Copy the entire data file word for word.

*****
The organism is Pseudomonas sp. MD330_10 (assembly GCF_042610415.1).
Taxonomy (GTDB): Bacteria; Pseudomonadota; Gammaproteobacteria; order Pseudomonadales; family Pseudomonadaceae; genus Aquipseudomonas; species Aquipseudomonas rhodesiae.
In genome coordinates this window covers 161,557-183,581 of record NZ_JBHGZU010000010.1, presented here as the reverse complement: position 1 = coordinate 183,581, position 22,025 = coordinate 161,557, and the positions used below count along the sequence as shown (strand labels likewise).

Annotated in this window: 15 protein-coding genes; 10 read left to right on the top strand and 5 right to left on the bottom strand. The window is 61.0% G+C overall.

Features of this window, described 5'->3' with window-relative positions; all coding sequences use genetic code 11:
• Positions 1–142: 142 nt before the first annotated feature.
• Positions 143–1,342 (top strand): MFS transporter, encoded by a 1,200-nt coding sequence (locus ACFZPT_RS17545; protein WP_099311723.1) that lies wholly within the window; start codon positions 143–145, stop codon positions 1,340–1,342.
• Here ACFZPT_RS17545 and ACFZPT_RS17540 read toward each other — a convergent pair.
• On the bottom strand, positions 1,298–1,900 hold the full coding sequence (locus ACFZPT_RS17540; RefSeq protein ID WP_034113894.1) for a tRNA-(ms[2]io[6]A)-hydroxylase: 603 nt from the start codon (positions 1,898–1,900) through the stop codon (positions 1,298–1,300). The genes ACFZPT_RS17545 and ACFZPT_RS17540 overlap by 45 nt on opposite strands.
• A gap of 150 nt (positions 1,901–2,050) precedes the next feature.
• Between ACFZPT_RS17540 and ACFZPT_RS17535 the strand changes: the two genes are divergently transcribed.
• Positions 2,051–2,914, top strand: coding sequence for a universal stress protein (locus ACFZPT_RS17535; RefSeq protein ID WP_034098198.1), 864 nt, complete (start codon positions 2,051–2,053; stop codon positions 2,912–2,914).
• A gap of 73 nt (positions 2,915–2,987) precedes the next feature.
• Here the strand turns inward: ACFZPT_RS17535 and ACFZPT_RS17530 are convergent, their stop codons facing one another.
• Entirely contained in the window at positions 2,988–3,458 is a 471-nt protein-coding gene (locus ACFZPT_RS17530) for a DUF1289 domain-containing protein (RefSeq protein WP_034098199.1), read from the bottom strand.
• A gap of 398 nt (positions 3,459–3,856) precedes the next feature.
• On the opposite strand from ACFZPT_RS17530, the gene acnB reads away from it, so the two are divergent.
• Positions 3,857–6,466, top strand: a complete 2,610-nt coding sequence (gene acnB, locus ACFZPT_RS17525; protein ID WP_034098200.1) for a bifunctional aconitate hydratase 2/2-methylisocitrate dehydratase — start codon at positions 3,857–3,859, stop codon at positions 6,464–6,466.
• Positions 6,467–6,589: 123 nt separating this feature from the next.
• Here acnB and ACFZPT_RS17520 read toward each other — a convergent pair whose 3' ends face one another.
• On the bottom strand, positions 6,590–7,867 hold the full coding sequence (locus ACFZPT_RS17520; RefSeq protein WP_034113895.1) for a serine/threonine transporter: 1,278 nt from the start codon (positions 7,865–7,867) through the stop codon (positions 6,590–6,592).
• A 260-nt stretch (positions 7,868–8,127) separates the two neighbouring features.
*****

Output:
The organism is Pseudomonas sp. MD330_10 (assembly GCF_042610415.1).
Taxonomy (GTDB): Bacteria; Pseudomonadota; Gammaproteobacteria; order Pseudomonadales; family Pseudomonadaceae; genus Aquipseudomonas; species Aquipseudomonas rhodesiae.
In genome coordinates this window covers 161,557-183,581 of record NZ_JBHGZU010000010.1, presented here as the reverse complement: position 1 = coordinate 183,581, position 22,025 = coordinate 161,557, and the positions used below count along the sequence as shown (strand labels likewise).

Annotated in this window: 15 protein-coding genes; 10 read left to right on the top strand and 5 right to left on the bottom strand. The window is 61.0% G+C overall.

Features of this window, described 5'->3' with window-relative positions; all coding sequences use genetic code 11:
• Positions 1–142: 142 nt before the first annotated feature.
• Positions 143–1,342 (top strand): MFS transporter, encoded by a 1,200-nt coding sequence (locus ACFZPT_RS17545; protein WP_099311723.1) that lies wholly within the window; start codon positions 143–145, stop codon positions 1,340–1,342.
• Here ACFZPT_RS17545 and ACFZPT_RS17540 read toward each other — a convergent pair.
• On the bottom strand, positions 1,298–1,900 hold the full coding sequence (locus ACFZPT_RS17540; RefSeq protein ID WP_034113894.1) for a tRNA-(ms[2]io[6]A)-hydroxylase: 603 nt from the start codon (positions 1,898–1,900) through the stop codon (positions 1,298–1,300). The genes ACFZPT_RS17545 and ACFZPT_RS17540 overlap by 45 nt on opposite strands.
• A gap of 150 nt (positions 1,901–2,050) precedes the next feature.
• Between ACFZPT_RS17540 and ACFZPT_RS17535 the strand changes: the two genes are divergently transcribed.
• Positions 2,051–2,914, top strand: coding sequence for a universal stress protein (locus ACFZPT_RS17535; RefSeq protein ID WP_034098198.1), 864 nt, complete (start codon positions 2,051–2,053; stop codon positions 2,912–2,914).
• A gap of 73 nt (positions 2,915–2,987) precedes the next feature.
• Here the strand turns inward: ACFZPT_RS17535 and ACFZPT_RS17530 are convergent, their stop codons facing one another.
• Entirely contained in the window at positions 2,988–3,458 is a 471-nt protein-coding gene (locus ACFZPT_RS17530) for a DUF1289 domain-containing protein (RefSeq protein WP_034098199.1), read from the bottom strand.
• A gap of 398 nt (positions 3,459–3,856) precedes the next feature.
• On the opposite strand from ACFZPT_RS17530, the gene acnB reads away from it, so the two are divergent.
• Positions 3,857–6,466, top strand: a complete 2,610-nt coding sequence (gene acnB, locus ACFZPT_RS17525; protein ID WP_034098200.1) for a bifunctional aconitate hydratase 2/2-methylisocitrate dehydratase — start codon at positions 3,857–3,859, stop codon at positions 6,464–6,466.
• Positions 6,467–6,589: 123 nt separating this feature from the next.
• Here acnB and ACFZPT_RS17520 read toward each other — a convergent pair whose 3' ends face one another.
• On the bottom strand, positions 6,590–7,867 hold the full coding sequence (locus ACFZPT_RS17520; RefSeq protein WP_034113895.1) for a serine/threonine transporter: 1,278 nt from the start codon (positions 7,865–7,867) through the stop codon (positions 6,590–6,592).
• A 260-nt stretch (positions 7,868–8,127) separates the two neighbouring features.